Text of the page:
That would be Precious.
I think I never saw anything more tragic. Because it didn't have to be like that.
The next door tragedy. The people progressed countries let sink every day, while they're after bigger cars. The ugly that was worth nothing. The awful tricks life plays you. Those times when you just cannot make it, no matter how hard you try, even if you always made the good choice.
"I miss footwork that has any kind of a discernible pattern. The goal of a step sequence should not be for a skater to show the same ice coverage as a Zamboni and take about as much time as an ice resurface. " ~ Zemgirl, reflecting on a pre-IJS straight line sequence
In Pan's Labyrinth, however, the "afterlife" isn't real within the context of the frame story or even in the protagonist's understanding.
SpoilerIt's one of several fantasy sequences that are her attempt to assimilate the tragic events unfolding around her. The "afterlife" sequence is made up of the last thoughts of a dying girl. She does not actually end up ruling the Underworld "with a kind a just heart."
Del Toro said it's real...
Now objectively, the way I structured it, there are three clues in the movie that tell you where I stand. I stand in that it's real. The most important clues are the flower at the end, and the fact that there's no way other than the chalk door to get from the attic to the Captain's office.
Objectively, those two clues tell you it's real. The third clue is she's running away from her stepfather, she reaches a dead end, by the time he shows up she's not there. Because the walls open for her. So sorry, there are clues that tell you where I stand and I stand by the fantasy. Those are objective things if you want. The film is a Rorschach test of where people stand.
The Diary of Anne Frank
Wuthering Heights (Ralph Finnes version)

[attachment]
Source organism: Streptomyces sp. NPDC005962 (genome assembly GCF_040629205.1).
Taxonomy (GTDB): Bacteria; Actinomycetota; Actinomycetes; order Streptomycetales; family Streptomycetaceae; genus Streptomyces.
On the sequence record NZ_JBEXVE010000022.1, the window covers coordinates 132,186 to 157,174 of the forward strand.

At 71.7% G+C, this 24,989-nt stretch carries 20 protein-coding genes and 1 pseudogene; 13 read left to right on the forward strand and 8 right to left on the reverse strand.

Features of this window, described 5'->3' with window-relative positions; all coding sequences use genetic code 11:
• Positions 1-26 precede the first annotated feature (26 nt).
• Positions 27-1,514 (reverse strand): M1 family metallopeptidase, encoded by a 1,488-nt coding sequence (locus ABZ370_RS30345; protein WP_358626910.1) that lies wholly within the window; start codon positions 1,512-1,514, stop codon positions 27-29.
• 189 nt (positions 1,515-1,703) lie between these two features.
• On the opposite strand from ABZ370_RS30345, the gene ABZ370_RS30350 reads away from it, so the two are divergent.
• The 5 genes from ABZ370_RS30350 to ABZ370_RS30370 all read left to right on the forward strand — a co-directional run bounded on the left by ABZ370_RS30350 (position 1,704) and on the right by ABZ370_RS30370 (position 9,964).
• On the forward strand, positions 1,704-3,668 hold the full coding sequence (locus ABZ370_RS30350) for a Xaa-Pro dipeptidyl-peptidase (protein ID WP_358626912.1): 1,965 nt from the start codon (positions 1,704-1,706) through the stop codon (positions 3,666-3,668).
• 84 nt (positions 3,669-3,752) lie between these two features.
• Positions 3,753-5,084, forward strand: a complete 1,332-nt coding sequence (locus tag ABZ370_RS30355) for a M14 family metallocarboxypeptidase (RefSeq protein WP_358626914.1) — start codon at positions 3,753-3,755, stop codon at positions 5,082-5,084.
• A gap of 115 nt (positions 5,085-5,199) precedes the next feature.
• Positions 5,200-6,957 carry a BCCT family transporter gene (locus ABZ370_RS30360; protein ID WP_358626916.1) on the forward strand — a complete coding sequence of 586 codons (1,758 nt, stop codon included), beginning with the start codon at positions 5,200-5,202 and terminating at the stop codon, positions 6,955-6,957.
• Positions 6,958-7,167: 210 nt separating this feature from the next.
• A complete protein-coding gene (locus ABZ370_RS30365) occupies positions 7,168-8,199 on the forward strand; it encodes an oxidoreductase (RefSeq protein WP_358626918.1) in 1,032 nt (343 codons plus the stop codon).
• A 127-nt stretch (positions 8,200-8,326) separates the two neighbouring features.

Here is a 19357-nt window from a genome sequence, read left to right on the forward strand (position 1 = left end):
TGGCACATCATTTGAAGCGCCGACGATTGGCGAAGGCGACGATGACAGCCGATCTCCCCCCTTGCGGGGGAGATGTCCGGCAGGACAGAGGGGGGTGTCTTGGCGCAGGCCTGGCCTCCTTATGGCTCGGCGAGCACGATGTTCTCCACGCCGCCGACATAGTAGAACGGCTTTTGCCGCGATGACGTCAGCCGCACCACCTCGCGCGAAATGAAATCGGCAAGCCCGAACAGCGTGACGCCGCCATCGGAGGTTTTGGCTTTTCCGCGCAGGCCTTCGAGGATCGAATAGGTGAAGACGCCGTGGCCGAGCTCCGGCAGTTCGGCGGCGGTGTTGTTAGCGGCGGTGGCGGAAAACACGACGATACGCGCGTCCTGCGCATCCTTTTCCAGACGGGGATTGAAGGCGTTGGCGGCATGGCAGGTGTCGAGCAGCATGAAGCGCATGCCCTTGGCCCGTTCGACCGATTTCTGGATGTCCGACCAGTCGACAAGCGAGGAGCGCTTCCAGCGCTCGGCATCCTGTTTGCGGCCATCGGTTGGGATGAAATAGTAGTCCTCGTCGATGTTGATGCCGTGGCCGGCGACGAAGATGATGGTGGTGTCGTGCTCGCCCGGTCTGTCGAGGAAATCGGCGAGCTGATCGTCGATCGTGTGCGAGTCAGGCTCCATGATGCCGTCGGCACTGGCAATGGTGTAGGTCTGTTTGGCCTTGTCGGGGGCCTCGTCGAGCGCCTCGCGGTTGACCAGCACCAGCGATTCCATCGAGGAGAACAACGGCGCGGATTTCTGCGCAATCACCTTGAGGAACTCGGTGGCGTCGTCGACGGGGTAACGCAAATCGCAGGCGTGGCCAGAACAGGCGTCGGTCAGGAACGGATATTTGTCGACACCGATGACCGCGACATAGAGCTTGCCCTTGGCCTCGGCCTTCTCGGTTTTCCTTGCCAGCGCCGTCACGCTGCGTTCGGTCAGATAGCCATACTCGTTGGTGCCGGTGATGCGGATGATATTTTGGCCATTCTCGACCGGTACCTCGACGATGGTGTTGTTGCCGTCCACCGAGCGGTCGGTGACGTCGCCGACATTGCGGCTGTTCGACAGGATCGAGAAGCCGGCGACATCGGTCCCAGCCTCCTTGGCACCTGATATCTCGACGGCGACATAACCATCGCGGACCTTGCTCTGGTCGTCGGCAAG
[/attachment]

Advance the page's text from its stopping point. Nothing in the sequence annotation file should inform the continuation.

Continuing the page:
The House of Mirth
Grave of the Fireflies
On the Beach
Nubka - Unpaid Slave Laborer...
It's still hard to see how a movie thatis anything but tragic, even if you believe that
Spoilerends with a girl getting shot to death.
Spoilershe is Princess Moana
Also loved "Once Were Warriors" but didn't think of it as a tragedy although it had some tragic moments - but it too had a happy ending though empowering might be a better word.
The two films that immediately came to mind when I saw this thread were "Bridges of Madison County" and "Far From Heaven".
Eternal Sunshine of the Spotless Mind also fits in the tragic category for me. I can't believe they file it under the comedy category at Blockbuster. Even though they struggle through the whole move to recover each other, I'm left with the idea that they are just going to repeat the same things.
"You emerge victorious from the maze you've been travelling in." Oct 21,2012- Best Fortune Cookie Ever!
Brokeback Mountain has me in every time I watch it.
Loved Black Swan and I think that qualifies too.
To think that fun is simple fun, while earnest things are earnest, proves all too plain that neither one thou truthfully discernest.
I think The Way We Were was advertised as a romance and I thought Robert Redford of that era beautiful. I loved that Katie was not who you would imagine for Hubble so it was sad how the relationship came apart.
Damage (1992) - the only movie I have ever seen where neither of the main characters are in the least bit sympathetic.
Mystic River - Forgot about this one!
“Love all, trust a few, do wrong to none.” William Shakespeare
Garden of the Finzi-Continis
The Last Emperor
Tragic movies I actually liked are Malcolm X, A Streetcar Named Desire, Vertigo (the ending chokes me up everytime), Water, Kal Ho Naa Ho and North and South (which is technically a miniseries and ends on a happy note but the route to that happy ending is filled with so much tragedy that one wonder how Gaskell managed to create a happy ending in the first place).
"If people are looking for guarantees, they should buy appliances at Sears and stay away from human relationships."~Prancer
Another one that is absolutely tragic in every way possible is 'The Bridge.'
It's a documentary about suicide off the Golden gate Bridge in San Francisco. They filmed the bridge for 12 months and somehow found out who the people were who jumped off and followed-up with their families about their stories.
One young man that they interviewed survived the jump and another one was fascinated with jumping off the bridge and did it while the film was being made.
I'm still haunted by this film and I saw it 4-5 years ago but it is so poignant...respectfully done and tells such an important message.
I'm not spoiled...I deserve all my stuff.